Sick Tree Treatment

sick treeNature has created its own way of cleaning up through decomposition, and such is the case of a sick tree. Insects and microbes that may be infecting a tree are not truly causing sickness in the tree, but rather they are the one’s doing their job to decompose the sick tree. Sickness in tree’s is actually known to be caused by environmental conditions, such as chemical pesticides, soil compaction, plants which are not adapted to the environmental conditions, over watering, under watering, over fertilization, etc…. The immune systems of tree’s, which are kept in a stable, stress-free, condition are able to resist the infestation of insects and microbes, and there are simple, all organic, ways in which you may maintain the health of your tree’s.

The first thing you must do is to stop using chemical pesticides and fertilizers high in nitrogen. The chemical pesticides will kill the beneficial microbes, nematodes, and insects, which actually help maintain balance within the tree. High nitrogen fertilizers will not properly feed your tree’s, will contaminate soil, and will also destroy the chemistry of the tree’s soil. You will instead want to turn to all organic products, which will properly feed your tree while working with the beneficial insects, nematodes, and microbes. To begin, I suggest foliar feeding, which involves spraying the leaves, limbs, twigs, and trunk, with my Extreme Juice at least once a month. My Extreme Granules work wonderfully as an all organic fertilizer for your soil, which I suggest sprinkling around the base of your tree’s and watering well into the soil. Both of these products will work well with the beneficial microbes and insects that are protecting your tree’s against disease. Other products I recommend quite often are compost tea, molasses and cornmeal. Compost tea, which is made by soaking or steeping compost in water, works well as a fertilizer and can be applied as a soil drench. Molasses is a wonderful source of carbohydrates that will feed the beneficial microbes and can be added to your Extreme Juice or compost tea at about ¼ cup of molasses per one gallon of Extreme Juice/compost tea. Finally, cornmeal will assist in fighting diseases in your tree’s. Horticultural cornmeal can be spread over soil at about 20-30 lbs. per 1,000 square feet.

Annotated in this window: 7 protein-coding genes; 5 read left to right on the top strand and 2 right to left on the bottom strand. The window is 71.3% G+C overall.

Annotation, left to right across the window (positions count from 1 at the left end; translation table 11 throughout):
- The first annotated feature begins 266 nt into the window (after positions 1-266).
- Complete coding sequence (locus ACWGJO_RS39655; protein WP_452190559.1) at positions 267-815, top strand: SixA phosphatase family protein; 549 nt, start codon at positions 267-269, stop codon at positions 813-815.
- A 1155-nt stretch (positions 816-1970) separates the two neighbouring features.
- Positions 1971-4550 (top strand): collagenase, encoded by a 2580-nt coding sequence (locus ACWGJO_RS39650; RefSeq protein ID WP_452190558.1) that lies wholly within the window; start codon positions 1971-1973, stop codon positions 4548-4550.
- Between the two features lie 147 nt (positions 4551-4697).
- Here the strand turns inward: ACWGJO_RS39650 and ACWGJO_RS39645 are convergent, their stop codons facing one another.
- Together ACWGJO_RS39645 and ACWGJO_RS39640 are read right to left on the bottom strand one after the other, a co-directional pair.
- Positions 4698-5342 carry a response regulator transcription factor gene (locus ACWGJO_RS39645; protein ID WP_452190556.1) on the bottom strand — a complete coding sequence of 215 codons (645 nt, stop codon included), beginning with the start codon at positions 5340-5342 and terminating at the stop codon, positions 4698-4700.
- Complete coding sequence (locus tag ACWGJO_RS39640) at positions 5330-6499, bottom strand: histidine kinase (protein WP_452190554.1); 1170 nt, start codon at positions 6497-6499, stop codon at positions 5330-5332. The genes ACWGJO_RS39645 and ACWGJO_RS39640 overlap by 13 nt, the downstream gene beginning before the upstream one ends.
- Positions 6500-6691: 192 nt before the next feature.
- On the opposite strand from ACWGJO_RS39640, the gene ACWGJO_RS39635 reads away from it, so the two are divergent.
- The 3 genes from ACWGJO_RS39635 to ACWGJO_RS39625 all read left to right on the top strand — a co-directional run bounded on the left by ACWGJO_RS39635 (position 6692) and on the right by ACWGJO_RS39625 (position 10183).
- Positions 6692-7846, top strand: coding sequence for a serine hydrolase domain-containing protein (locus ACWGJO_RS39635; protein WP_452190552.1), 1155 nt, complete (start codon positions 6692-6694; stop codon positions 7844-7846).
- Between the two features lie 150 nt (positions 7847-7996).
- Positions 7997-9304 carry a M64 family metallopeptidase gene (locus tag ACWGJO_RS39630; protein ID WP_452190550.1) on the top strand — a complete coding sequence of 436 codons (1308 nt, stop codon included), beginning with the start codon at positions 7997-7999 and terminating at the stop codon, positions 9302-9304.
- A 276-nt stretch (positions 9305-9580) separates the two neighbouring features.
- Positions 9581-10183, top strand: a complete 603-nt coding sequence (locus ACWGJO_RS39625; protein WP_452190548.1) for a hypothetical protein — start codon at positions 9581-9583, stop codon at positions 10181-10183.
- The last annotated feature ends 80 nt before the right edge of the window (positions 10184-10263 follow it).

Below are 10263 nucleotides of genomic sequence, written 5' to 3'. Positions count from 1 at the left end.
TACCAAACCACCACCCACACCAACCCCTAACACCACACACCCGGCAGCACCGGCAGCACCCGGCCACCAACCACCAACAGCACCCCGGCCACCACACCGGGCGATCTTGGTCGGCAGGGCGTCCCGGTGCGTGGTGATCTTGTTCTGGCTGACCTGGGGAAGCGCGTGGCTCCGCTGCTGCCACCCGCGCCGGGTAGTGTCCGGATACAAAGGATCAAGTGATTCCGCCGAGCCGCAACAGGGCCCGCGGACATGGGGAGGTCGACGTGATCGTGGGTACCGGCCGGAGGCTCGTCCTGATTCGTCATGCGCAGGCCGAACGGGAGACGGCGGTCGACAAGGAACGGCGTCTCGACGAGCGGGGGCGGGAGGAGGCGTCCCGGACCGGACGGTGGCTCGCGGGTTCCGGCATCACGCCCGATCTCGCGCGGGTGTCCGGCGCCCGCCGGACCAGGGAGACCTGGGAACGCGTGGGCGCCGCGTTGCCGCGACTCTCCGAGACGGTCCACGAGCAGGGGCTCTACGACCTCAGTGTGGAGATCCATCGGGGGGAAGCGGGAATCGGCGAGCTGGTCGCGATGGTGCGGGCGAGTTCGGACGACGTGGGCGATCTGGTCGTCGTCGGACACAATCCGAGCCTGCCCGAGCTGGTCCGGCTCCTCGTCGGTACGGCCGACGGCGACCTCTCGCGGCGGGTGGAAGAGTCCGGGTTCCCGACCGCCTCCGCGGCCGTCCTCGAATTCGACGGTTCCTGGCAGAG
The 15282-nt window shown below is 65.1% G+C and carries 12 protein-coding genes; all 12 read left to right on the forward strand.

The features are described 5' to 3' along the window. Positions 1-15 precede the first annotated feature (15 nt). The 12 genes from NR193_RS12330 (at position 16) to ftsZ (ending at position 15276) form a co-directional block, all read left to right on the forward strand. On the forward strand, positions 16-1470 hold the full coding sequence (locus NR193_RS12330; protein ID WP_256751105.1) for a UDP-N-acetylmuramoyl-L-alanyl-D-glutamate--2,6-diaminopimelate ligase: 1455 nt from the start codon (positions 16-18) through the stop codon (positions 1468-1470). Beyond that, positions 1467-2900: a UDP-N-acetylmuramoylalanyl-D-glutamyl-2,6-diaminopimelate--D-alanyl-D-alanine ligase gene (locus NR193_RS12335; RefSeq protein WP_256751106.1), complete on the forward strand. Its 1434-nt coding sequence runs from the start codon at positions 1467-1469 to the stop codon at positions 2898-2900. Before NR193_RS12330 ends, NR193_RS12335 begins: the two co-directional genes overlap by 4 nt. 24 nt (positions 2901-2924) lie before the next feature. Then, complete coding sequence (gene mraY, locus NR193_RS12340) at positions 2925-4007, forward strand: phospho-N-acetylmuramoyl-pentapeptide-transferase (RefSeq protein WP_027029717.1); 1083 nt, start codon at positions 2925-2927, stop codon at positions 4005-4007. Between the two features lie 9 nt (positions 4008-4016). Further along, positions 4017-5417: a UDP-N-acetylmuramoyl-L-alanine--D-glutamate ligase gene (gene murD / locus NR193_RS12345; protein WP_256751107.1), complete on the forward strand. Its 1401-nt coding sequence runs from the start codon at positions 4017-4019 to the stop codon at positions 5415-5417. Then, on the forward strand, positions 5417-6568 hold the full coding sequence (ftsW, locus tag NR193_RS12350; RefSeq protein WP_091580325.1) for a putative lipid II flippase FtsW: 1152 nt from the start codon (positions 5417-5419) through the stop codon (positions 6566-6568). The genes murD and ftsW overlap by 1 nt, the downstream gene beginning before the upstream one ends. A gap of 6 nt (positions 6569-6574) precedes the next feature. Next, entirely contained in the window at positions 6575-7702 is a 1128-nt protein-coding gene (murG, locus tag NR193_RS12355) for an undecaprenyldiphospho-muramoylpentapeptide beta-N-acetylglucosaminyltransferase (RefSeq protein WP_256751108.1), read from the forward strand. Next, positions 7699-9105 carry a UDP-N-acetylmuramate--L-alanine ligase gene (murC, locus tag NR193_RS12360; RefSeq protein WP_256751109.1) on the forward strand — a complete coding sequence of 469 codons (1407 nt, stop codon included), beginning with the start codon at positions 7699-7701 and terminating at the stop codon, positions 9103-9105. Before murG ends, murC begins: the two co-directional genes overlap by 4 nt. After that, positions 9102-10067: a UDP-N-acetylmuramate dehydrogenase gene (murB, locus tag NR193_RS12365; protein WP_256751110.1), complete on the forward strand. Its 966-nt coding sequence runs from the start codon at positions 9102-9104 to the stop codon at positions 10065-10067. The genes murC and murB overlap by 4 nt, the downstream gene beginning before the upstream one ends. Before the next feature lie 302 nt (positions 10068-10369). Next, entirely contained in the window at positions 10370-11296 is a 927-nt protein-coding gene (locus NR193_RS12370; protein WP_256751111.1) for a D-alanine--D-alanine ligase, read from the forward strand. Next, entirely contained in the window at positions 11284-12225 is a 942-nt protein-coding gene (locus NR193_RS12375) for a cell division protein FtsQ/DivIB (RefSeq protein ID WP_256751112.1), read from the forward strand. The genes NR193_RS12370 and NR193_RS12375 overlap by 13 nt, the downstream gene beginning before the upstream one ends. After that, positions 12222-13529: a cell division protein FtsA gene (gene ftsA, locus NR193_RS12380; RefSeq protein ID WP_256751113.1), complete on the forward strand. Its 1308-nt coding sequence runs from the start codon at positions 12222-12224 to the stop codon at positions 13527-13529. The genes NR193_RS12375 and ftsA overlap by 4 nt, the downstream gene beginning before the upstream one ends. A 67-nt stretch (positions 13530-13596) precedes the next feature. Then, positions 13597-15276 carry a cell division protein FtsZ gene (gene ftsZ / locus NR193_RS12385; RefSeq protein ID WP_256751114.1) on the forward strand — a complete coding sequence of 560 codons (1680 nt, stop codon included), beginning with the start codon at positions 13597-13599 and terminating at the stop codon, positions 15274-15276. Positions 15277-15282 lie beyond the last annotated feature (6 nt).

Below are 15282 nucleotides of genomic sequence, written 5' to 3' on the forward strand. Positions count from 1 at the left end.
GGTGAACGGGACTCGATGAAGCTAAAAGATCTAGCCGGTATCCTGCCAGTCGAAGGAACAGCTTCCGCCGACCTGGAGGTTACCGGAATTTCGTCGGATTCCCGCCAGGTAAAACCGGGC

One major problem I commonly see is tree’s being planted too deeply with a great deal of fill, or eroded, soil added to the top of the root flare, or the base of the trunk that flares into the roots. A few problems can arise as a result of this. First, excess soil on top of root flare reduces the amount of oxygen available to the roots. Second, heavy build-up of soil or mulch around the trunk of a tree retains a great deal of moisture and can cause a great deal of rotting. To correct such problems you must take extra precautions not to damage the tree. You may look to have the soil professionally removed, or you can look to remove it yourself carefully. Look towards using a water hose and spraying the soil away from the base of the trunk and root flare, or you may also look towards using a broom or brush and carefully brushing the soil away.

Finally, just like so many living organisms, tree’s need oxygen, and aeration of the root zone is extremely important and will help to improve the physical properties of the soil. Aeration is not only vital to the health of the tree, but also to the beneficial microbes that also need oxygen. A deficiency of oxygen can cause a disruption of the metabolic process’ of the tree and can also cause a build-up of toxic substances and a decreased amount of nutrient uptake. Due to the fragile nature of roots you must take precautions when you aerate the soil of the root zone. The soil must never be tilled, plowed, or ripped; instead you will want to look towards punching holes in the soil. This can be done using such items as an Air Spade, turning forks, liquid injectors, or core aerators. You will want to look towards punching holes 6-8” deep and covering an area from the trunk of the tree out beyond the drip line. Heavy aeration is recommended.


Dave Owens the Garden Guy
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